During the past half-century, drummer Andrew Cyrille has held down some of the most varied and diﬃcult gigs in jazz, including an 11 year association with Cecil Taylor. Andy Hamilton meets the master musician to talk about his concepts of rhythm and revolution. Photography by Chris Mottalini
Andrew Cyrille is a thinker whose strong opinions on jazz and improvisation are expressed with a vigour, passion and openness that belie his 70 years. The same energy and thoughtfulness sustained his groundbreaking musical partnership with pianist Cecil Taylor, which began in the mid-1960s. Working with Taylor opened up possibilities for Cyrille that have helped make him one of the most wide-ranging drummers and percussionists in contemporary jazz and Improv. The structured nature of much free jazz is one of the neglected twists in the history of the music – for Taylor, ecstasy was tempered by coolness and precision, a synthesis Cyrille totally understood and accepted. That duality is found also in the work of the AACM from the late 60s onwards, whose members Cyrille subsequently worked with, and it’s still audible in the latter’s music. It’s evident on Irène Schweizer-Andrew Cyrille, an early Intakt recording from 1988 – a collaboration reprised in this year’s Berne Concert from the same label. Schweizer shares Taylor’s pellucid staccato touch, and in a duo setting, Cyrille’s ‘call and response’ can be heard with great clarity. These incandescent improvisations show the disciplined freedom that’s a defining motif of the percussionist’s career.
The nature of free jazz is one of the themes of our discussion when we meet up near the close of the 2008 Saalfelden Festival in Austria. I catch up with Cyrille at the soundcheck for Dave Douglas’s striking recreation of Don Cherry’s Symphony For Improvisers, which features Hamid Drake as a second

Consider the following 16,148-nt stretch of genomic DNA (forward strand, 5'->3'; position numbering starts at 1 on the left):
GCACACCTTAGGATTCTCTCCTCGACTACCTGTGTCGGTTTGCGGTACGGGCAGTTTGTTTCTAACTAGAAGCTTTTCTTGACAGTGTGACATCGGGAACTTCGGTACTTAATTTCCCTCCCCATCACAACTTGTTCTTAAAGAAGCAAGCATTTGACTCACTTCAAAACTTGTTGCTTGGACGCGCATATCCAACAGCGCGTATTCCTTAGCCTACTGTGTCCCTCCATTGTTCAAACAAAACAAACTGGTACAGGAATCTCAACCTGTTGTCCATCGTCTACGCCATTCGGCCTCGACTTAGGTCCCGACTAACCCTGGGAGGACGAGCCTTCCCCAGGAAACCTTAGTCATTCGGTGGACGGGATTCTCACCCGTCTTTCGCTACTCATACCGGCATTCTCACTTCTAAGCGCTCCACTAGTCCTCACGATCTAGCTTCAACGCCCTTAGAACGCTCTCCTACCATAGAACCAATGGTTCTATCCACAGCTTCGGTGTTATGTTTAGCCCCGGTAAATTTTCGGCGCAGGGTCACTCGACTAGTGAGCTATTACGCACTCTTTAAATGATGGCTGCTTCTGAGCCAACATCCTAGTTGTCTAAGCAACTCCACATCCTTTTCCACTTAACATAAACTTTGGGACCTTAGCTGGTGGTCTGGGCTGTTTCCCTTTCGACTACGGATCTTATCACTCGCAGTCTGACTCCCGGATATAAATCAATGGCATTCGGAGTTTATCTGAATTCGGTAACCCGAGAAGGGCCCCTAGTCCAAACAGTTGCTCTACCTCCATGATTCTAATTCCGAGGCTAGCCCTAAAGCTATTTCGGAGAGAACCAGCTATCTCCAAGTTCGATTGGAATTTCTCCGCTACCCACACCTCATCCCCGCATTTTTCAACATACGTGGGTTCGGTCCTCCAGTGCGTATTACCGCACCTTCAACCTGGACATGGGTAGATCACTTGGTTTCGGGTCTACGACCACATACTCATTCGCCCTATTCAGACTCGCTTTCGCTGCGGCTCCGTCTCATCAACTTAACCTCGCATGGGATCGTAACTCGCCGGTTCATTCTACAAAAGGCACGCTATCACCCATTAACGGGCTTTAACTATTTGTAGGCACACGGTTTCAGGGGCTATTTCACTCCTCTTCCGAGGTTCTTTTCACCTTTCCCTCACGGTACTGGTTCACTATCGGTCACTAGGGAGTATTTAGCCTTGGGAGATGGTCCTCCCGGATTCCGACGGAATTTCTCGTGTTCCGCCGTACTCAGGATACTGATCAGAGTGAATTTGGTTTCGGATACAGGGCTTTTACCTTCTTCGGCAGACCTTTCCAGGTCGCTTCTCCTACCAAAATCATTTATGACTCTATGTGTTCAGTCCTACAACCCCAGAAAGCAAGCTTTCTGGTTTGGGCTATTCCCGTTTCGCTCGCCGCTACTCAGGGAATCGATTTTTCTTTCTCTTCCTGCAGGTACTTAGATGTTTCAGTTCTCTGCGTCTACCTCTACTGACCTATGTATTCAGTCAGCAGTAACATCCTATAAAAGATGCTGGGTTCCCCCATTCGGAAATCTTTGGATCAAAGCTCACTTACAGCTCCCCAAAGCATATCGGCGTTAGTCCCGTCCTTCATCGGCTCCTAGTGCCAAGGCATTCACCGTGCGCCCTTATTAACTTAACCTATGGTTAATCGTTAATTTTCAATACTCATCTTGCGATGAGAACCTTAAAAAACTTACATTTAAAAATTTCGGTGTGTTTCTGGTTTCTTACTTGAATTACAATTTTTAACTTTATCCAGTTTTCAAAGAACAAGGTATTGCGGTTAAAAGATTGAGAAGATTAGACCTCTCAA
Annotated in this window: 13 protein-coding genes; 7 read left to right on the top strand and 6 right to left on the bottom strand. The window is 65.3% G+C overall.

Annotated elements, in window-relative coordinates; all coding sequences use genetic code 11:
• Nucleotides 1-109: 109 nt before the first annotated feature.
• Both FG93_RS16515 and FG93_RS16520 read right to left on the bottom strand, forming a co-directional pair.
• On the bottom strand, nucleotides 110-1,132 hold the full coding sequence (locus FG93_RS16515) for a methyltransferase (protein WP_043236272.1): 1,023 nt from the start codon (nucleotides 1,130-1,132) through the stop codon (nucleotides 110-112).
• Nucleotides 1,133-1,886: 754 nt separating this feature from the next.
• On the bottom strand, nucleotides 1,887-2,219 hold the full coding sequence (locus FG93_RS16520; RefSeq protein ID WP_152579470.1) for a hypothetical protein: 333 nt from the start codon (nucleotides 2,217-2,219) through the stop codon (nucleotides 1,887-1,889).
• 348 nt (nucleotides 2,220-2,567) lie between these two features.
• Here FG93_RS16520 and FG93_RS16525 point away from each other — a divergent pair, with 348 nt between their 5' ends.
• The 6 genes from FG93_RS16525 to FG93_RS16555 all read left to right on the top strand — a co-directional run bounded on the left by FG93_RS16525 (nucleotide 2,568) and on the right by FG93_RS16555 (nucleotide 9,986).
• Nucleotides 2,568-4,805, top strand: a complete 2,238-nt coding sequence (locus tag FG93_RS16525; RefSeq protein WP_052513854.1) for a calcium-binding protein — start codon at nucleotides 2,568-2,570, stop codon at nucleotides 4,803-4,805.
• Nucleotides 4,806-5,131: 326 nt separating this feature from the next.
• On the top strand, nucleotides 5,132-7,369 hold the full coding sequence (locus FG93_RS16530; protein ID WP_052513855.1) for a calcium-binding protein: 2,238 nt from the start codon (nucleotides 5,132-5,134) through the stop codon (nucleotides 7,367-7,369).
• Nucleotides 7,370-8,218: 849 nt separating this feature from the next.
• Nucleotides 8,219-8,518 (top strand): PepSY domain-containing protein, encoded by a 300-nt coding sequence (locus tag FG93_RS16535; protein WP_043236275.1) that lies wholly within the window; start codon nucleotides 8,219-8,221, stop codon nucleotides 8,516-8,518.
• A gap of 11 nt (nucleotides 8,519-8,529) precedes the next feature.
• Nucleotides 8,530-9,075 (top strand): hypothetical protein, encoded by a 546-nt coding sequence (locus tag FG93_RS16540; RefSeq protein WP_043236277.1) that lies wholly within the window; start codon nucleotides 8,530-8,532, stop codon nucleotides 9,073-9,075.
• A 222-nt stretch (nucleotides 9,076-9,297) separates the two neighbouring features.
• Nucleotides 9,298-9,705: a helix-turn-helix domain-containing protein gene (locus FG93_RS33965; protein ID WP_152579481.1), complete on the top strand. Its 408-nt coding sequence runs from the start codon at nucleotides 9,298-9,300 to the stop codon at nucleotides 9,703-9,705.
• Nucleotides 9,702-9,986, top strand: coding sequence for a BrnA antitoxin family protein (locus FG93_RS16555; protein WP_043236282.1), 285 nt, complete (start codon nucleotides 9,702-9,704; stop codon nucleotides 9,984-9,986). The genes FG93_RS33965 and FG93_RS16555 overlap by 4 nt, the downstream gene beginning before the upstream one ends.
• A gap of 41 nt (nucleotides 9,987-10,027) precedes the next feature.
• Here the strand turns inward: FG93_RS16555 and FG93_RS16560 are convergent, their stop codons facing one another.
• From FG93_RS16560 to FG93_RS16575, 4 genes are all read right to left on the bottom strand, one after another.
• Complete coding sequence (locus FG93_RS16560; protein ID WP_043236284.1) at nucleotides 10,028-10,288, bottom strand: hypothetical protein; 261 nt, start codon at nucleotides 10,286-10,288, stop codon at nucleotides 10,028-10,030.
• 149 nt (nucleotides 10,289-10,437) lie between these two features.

percussionist. Later, we record an interview at the group’s lavishly appointed hotel, high in the Austrian Alps – the European festival circuit can be fairly luxurious, especially when compared with scuffling for infrequent low paid gigs in New York during the emergence of the 1960s avant garde. Cyrille began his career during that very creative period in jazz. He has worked with some of its greatest names but his 11 year stint as Cecil Taylor’s drummer, whose group he joined in 1964, stands out. Taylor allowed him to form his own voice, Cyrille explains. “He gave me the licence to feel I could play with anybody on this planet. I feel that I can go any place in this world, and play with anybody. And after the collaboration, most of the people will say, ‘Yeah’. I’m not going to ask for any more than that.” The pair first met in the late 1950s, through trumpet player Ted Curson, when Cyrille was about 18 and in high school (he was born in 1939). The drummer had begun working with a number of well-known players, including Illinois Jacquet, Kenny Dorham and Freddie Hubbard. So when, in 1964, Taylor was rehearsing at Hartnett Studios, Manhattan for a gig at Brandeis University and drummer Sunny Murray didn’t show up, he called Cyrille over from another part of the school. “That’s how it began – and it lasted for 11 continuous years!” exclaims Cyrille. Except for a concert in Pittsburgh, early on, when Milford Graves subbed, he worked with the pianist on every gig during that span. Accompanying bebop pianist Mary Lou Williams early in his career, Cyrille would say, “Mary Lou, I’d like to play the ride beat a different way”. And she’d reply that if he did, he’d never get any work. Luckily, playing the beat that way was just what Cecil was looking for – but as Williams predicted, work with him wasn’t plentiful. “Sometimes we’d only work two or three times a year!” Cyrille recalls. “I was doing other things – shows, dance classes, gigs with other musicians. When Cecil had a job, he would call me and I’d get a sub for whatever I was doing.” Cecil was top priority, he says, “in terms of having my eye on a prize in terms of making a contribution to ‘jazz’
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